All three of the grandchildren who’ve been here came with
interesting reading habits. They read fantasy. I picked up a couple or three to
read, and was not impressed by thin plots and limited vocabularies. Emily joined book club, realized thought
provoking literature was available, at the library, no less, and moved on.
A year ago this past summer I mentioned to Laura that some
book she was reading seemed based on Grimms. I unearthed Grimms from the
basement library, and she read the little green volume from my childhood. Then
I handed over Andersen, and suggested she read at least up to the nightingale
story, or the little mermaid.
For their first Christmas here I flooded the children with
classics, hoping to influence their reading habits for the better. The Andersen
volume went to Emily, with some others, and languished on the bottom shelf of
her bookcase. Laura was the reader of it, though, and I see it now lives on the
bottom shelf of her bookcase.
And so on to this year. Over the summer I took her to see the
professional production of a play. This year she’s joined drama club. She spent
all of junior high being too timid to join. Over the summer we went to a
production of You Can’t Take It With You,
and the ending was surprisingly well done. I was impressed by the set and
the costumes, and pointed out to Laura all the work that goes into a production
by the folks who put it on. She’s joined drama club “to work on sets or
costumes.” One doesn’t ask.
Those are pleasant parts of the world through young eyes. My
unpleasant part is band, band shows and football games. Joe, my car pooler, has
a license and a car, so I have Laura’s round trip. Retrieval from band practice
at nine o’clock plus Wednesday nights is not too far outside the pale. But,
Friday night football and the occasional Saturday band show are!
The young, tailgating parents are, frankly, insane. But, at
least they are already at the event, and can retrieve Susie and Johnny and get
on home. For me, when pigs fly. I have found a school website that posts the
big plays each quarter, and the score. I look at it occasionally, and about mid
fourth quarter head off to the school. We’re talking late for grandmas, but I
flip on the local public radio station for Los Angeles Theater productions.
Laura generally has an unfavorable remark or two, before she
falls asleep on the way home. Last weekend she suddenly listened to the
production of Pride and Prejudice,
and asked me to fill her in on characters and what she missed. At home, we sat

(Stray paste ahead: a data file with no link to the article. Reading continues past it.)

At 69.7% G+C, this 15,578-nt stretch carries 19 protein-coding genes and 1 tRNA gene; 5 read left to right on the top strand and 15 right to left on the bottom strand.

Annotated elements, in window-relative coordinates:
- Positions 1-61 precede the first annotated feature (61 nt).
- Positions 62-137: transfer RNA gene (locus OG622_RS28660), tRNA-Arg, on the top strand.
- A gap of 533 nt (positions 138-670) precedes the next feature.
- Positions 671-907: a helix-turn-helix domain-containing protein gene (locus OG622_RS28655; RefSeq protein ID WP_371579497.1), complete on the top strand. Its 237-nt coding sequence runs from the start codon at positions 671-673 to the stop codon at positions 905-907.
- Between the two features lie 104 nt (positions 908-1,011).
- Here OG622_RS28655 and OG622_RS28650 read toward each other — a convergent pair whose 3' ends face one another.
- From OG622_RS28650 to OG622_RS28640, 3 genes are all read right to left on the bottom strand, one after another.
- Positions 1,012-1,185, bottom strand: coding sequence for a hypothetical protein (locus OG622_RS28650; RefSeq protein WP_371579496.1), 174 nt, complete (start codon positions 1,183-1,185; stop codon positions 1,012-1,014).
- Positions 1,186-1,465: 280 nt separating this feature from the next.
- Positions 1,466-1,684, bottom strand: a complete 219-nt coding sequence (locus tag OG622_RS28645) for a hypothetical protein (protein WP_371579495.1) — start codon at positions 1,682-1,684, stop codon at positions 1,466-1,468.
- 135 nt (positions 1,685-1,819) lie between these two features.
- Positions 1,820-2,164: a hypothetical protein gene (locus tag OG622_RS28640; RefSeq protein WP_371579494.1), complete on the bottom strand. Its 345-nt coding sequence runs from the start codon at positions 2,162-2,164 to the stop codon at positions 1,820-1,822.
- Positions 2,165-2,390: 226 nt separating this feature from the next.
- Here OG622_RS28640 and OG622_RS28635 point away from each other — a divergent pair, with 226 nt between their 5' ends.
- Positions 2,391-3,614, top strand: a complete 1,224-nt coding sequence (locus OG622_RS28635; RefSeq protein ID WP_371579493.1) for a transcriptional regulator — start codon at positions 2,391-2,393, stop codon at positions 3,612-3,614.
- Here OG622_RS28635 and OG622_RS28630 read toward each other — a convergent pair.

in the drive, at midnight, listening to the end.
“Emily has this,” Laura announced. “She left it here! I’m
going to read that.”
I looked. Complete
Works of Jane Austen lives in another bedroom now.
Except for the ten years I was married, I never learned how
to cook. When there was no one to cook for me, I winged it with a bag of
noodles, a stick of butter and a can each of lima beans, corn, and tomatoes.
Fresh tomatoes, in season.
Fortunately, people around me could cook. My daughters, my
sister, eventually my granddaughters. No one went hungry, especially me.
Emily and Laura were defacto cooks last July, when we moved.
Emily cooked like Aunt Janice, and pretty much elbowed Laura away from the
stove during the several weeks before she went off to college. Big sister
syndrome. Though Emily had little hope for Laura, the little sister was merely
biding her time.
Laura was born to make lists, which is the last name of
shopping list or menu list. She was very expansive in the beginning, and I had
to rein in the amount of produce she wanted to load into our refrigerator. I
learned in a day or less not to interfere. I don’t buy ingredients she isn’t
interested in using, for instance.
In the beginning we ate a lot of wraps. I’ve become an
excellent wrap wrapper. Kale goes into the pan first, some green pepper, some broccoli—whatever
is in the fridge. Some spices. Some protein. This goes on a wrap, on a little
plate, which is bigger than the wrap, when the wrap is wrapped. Always good,
After the breaking in period, I made a couple of attempts to
steer nutrition. A vegetable with the mac and cheese, for instance. She does
not bake mac and cheese (“the macaroni sucks up all the cheese! Yuck.”) Most dishes seem to be served in a bowl. Even
spaghetti. Convenience, I suppose. I generally find vegetables incorporated in
the dish being served in a bowl. Kale in the mac and cheese, for example.
Laura is a solitary cooker. I don’t mince fine enough or
chop well enough to be welcome, so I stay out, rather than be sent out.
Consequently, I can read the list and know what’s for dinner, but don’t see it
happening. The other night, before she called me, I heard something new. “I
should plate this.” Someone apparently watches cooking shows, too.